When Sean Thornton, of Deltona, was discharged from the U.S. Air Force in 2006, he asked Wal-Mart if he could return to his former job as a cashier. The retail chain refused, and Thornton sued, alleging violations of the Uniformed Services Employment and Reemployment Rights Act (USERRA).
Now Wal-Mart and Thornton have signed a U.S. Department of Justice consent decree that awards Thornton $12,000 in back pay, less tax withholdings and other statutory deductions. Wal-Mart has also agreed to abide by USERRA regulations that protect veterans’ employment rights.
Final note: Returning service members are entitled to reinstatement and all benefits they otherwise would have earned (such as retirement credits) after returning to civilian life. Plus, new amendments to the allow family members time off to become reacquainted.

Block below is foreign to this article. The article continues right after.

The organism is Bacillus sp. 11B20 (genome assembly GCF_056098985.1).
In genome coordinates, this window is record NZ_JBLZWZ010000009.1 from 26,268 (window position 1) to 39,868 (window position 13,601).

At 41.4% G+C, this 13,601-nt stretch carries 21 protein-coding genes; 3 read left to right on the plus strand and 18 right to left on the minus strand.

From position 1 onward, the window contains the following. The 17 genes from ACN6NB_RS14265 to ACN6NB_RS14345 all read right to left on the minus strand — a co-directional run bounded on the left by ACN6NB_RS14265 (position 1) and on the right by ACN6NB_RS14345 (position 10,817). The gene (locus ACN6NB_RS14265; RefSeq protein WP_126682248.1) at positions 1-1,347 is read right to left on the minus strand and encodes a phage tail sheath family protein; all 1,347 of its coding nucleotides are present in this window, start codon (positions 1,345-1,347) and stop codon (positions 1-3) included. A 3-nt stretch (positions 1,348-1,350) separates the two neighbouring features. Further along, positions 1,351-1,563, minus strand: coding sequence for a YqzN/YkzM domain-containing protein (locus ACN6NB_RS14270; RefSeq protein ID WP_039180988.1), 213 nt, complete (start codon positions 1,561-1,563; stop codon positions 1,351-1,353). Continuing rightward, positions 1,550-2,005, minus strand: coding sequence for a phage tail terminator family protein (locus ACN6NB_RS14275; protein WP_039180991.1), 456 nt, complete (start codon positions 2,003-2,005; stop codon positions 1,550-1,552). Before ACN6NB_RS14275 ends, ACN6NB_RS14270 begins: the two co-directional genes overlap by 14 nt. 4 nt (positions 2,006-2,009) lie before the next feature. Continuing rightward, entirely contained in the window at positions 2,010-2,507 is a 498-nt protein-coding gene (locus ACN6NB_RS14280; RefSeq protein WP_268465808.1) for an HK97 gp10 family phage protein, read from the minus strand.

The Department of Defense provides a comprehensive web site explaining employer obligations at http://esgr.org/userra.asp.
- Consistent policy, smart response get you off the hook for retaliation
- Don't deny leave requests based on gender stereotypes
- Make sure you can track when downsizing decision was made
- Warn bosses: No criticism for filing bias complaint
- Must you pay for employees' work boots and other personal safety gear?